Prostate cancer is a serious disease that develops in the prostate – a little walnut-like organ in men producing a seminal liquid that fosters and ferries sperm.
Prostate cancer is common among men. Prostate cancer develops gradually and is at first restricted to the prostate, where it may not cause much damage. While some prostate cancers develop gradually and need little or no treatment, other, more aggressive cancer can spread more quickly than the rest and therefore need aggressive and early treatment.
Prostate cancer that is diagnosed early — but still confined to the prostate — has a higher chance of being cured.
In the early stages of the disease, there are hardly any signs or symptoms of prostate cancer. In the advanced stages following symptoms may be seen –
- Trouble urinating
- Decreased force in the stream of urine
- Blood in urine or semen (rare)
- Discomfort in the pelvic area
- Bone pain
- Erectile dysfunction
It is not clear what causes prostate cancer. Doctors are certain that prostate cancer starts when a few cells in the prostate become irregular/abnormal. Changes in the abnormal cells’ DNA cause it to grow and divide more than the normal cells do. The abnormal cells keep living while the other cells die. The gathering of abnormal cells develops into a tumor that can grow to attack close-by tissues. Some abnormal cells can likewise separate and spread (metastasize) to different parts of the body.
Following factors can increase the risk of prostate cancer –
- Age: With age, the risk of prostate cancer increases.
- Race: For some unknown reasons, Afro-Caribbean men are at a higher risk of prostate cancer than men of other races. It is likely to be more aggressive or advanced in them.
- Family history: Past family history can increase the risk of developing prostate cancer. Also, a strong family history of breast cancer or even the genes that increase the risk of breast cancer can put you at risk of developing prostate cancer.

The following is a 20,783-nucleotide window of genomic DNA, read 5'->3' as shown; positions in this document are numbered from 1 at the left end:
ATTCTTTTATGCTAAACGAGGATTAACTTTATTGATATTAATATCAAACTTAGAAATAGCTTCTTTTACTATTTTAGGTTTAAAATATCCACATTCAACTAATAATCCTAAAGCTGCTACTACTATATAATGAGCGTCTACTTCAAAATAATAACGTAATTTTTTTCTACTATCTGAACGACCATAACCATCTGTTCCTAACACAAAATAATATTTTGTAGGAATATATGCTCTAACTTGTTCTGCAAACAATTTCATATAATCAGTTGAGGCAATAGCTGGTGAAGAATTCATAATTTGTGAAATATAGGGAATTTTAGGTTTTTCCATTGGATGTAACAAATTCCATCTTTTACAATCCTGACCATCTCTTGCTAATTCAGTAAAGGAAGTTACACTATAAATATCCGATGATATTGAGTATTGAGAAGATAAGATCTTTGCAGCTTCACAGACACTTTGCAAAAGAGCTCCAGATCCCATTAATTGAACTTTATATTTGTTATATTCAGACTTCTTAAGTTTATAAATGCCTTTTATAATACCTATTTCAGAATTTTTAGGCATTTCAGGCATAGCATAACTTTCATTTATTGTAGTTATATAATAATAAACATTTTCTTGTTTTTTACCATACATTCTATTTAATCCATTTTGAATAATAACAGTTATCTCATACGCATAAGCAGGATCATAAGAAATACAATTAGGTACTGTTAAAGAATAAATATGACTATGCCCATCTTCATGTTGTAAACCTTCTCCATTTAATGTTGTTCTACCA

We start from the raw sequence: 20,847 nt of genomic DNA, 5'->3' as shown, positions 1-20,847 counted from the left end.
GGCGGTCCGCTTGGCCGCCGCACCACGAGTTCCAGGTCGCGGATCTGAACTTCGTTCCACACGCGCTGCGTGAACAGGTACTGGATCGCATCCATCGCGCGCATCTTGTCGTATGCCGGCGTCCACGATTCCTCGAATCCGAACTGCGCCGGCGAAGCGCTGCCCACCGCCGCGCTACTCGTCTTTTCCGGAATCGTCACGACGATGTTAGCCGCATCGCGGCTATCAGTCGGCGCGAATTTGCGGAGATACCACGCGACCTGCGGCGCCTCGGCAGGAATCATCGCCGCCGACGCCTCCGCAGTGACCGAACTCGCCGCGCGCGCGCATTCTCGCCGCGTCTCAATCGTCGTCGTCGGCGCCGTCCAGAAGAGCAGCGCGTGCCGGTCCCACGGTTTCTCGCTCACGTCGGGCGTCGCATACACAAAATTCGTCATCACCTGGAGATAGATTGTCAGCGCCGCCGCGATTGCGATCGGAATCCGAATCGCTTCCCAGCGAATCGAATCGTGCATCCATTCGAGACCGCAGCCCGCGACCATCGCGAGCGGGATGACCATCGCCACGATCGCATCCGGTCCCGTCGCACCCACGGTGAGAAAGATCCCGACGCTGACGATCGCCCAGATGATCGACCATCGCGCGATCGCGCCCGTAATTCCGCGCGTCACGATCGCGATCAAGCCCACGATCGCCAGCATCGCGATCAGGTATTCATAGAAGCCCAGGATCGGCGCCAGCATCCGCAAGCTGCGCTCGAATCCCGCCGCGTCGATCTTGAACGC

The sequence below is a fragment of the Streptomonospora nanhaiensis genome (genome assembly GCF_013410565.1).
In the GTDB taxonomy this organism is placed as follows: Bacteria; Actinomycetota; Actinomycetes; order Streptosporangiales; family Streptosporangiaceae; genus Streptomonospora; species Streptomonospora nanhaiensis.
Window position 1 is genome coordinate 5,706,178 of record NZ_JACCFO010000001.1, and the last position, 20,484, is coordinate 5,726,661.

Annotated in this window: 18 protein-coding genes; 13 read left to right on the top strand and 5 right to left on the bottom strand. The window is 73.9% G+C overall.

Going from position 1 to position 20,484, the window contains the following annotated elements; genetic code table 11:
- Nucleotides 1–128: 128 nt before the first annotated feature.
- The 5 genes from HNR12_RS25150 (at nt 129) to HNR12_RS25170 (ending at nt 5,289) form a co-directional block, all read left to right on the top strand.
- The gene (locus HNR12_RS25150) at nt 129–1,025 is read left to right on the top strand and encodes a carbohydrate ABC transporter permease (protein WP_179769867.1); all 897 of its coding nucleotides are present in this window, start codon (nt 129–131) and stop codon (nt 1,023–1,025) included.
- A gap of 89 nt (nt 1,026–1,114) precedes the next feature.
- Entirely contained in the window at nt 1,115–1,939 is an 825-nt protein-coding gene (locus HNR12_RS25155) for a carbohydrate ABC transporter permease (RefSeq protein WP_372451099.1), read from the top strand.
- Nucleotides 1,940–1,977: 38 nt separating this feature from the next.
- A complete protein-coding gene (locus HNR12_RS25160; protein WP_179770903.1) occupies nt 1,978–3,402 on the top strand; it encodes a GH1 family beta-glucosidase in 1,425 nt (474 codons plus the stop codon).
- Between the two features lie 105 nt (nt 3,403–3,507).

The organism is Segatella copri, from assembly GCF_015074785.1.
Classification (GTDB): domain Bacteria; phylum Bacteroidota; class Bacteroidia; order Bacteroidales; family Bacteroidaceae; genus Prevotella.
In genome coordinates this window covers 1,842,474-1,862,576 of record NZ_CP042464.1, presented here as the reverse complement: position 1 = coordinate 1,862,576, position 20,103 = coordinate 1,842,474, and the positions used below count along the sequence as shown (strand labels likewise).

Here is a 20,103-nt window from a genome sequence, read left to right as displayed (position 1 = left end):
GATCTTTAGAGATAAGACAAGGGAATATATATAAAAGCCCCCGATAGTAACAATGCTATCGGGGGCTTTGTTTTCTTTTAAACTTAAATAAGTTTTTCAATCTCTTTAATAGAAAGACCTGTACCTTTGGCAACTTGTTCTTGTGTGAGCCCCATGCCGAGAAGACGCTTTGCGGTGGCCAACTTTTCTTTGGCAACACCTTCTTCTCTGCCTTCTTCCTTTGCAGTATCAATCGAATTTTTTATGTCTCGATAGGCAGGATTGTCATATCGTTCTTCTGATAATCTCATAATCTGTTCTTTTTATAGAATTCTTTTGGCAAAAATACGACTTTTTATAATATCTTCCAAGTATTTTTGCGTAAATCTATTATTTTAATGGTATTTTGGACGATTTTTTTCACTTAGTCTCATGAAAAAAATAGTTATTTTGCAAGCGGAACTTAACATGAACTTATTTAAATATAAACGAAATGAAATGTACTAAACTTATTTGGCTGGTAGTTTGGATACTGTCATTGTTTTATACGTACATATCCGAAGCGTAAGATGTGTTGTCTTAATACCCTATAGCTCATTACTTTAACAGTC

- Obesity: Obese men are at higher risk of developing prostate cancer and have a worse prognosis with treatment unless they take active measures to lose weight and get fitter.
Some medical associations suggest men consider prostate cancer screening in their 50s, or sooner for men who have risk factors for prostate cancer such as the family history of prostate/ breast cancer. It is wise to discuss the advantages of screening with your Urologist/ Primary care physician, together, you can choose whether prostate cancer screening is right for you.
Prostate screening tests include –
1. Digital rectal exam (DRE)
During a DRE, the physician inserts a gloved, lubricated finger into the rectum to look at the prostate, which borders the rectum. In case of abnormalities in surface, shape or size or the organ, the doctor may ask you to get further tests done.
2. Prostate-specific antigen (PSA) blood test
A blood test is performed on the vein in your arm and is inspected for PSA, a substance that is produced by the prostate gland. A little quantity of PSA in the bloodstream is normal. But a higher level of PSA might indicate prostate infection, inflammation, enlargement, or cancer.
If any abnormality is found on the PSA test, the doctors should recommend further tests to determine whether you have prostate cancer:
These include an MRI scan of the prostate followed by transrectal ultrasound-guided prostate biopsies, in some centres a more advanced form of prostate biopsies called as an MRI fusion biopsy will be offered as this provides a much accurate way to obtain tissue samples. This is carried out on an out-patient basis under local anesthesia and is very well tolerated by patients.
Once a biopsy specimen is obtained, it is sent for evaluation by a pathologist or preferably an Uro-pathologist, who look at the tissue sample and decide how much it differs from the normal cells.
The most well-known scale used to assess prostate cancer cells is known as a Gleason score. Gleason scoring joins two numbers and can go from 2 (nonaggressive cancer) to 10 (very aggressive).
Your prostate cancer treatment alternatives rely upon a few components, for example, how quickly your disease is developing, how much it has spread and your general well being, and your age. You may be recommended one of the following treatment choices:
1. Active surveillance –